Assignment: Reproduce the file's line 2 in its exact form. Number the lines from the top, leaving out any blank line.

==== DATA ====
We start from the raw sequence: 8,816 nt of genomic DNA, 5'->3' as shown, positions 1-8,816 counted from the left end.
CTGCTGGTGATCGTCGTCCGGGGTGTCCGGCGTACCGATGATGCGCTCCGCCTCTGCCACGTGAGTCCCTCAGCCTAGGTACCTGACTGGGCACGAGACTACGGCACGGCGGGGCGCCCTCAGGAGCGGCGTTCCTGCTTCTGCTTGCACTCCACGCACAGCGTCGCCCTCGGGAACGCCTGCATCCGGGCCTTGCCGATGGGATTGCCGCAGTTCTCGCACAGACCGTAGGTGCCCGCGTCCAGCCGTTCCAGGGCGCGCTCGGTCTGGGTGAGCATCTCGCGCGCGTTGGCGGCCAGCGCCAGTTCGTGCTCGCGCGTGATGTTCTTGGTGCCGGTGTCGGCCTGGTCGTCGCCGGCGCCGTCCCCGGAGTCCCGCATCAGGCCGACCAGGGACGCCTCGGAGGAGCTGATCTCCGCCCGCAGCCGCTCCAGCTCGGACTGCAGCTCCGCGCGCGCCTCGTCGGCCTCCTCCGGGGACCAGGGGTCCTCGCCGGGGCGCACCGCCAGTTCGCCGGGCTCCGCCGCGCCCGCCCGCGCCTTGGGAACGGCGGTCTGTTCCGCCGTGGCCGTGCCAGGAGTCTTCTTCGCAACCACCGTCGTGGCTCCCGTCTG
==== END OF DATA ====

CTGCTGGTGATCGTCGTCCGGGGTGTCCGGCGTACCGATGATGCGCTCCGCCTCTGCCACGTGAGTCCCTCAGCCTAGGTACCTGACTGGGCACGAGACTACGGCACGGCGGGGCGCCCTCAGGAGCGGCGTTCCTGCTTCTGCTTGCACTCCACGCACAGCGTCGCCCTCGGGAACGCCTGCATCCGGGCCTTGCCGATGGGATTGCCGCAGTTCTCGCACAGACCGTAGGTGCCCGCGTCCAGCCGTTCCAGGGCGCGCTCGGTCTGGGTGAGCATCTCGCGCGCGTTGGCGGCCAGCGCCAGTTCGTGCTCGCGCGTGATGTTCTTGGTGCCGGTGTCGGCCTGGTCGTCGCCGGCGCCGTCCCCGGAGTCCCGCATCAGGCCGACCAGGGACGCCTCGGAGGAGCTGATCTCCGCCCGCAGCCGCTCCAGCTCGGACTGCAGCTCCGCGCGCGCCTCGTCGGCCTCCTCCGGGGACCAGGGGTCCTCGCCGGGGCGCACCGCCAGTTCGCCGGGCTCCGCCGCGCCCGCCCGCGCCTTGGGAACGGCGGTCTGTTCCGCCGTGGCCGTGCCAGGAGTCTTCTTCGCAACCACCGTCGTGGCTCCCGTCTG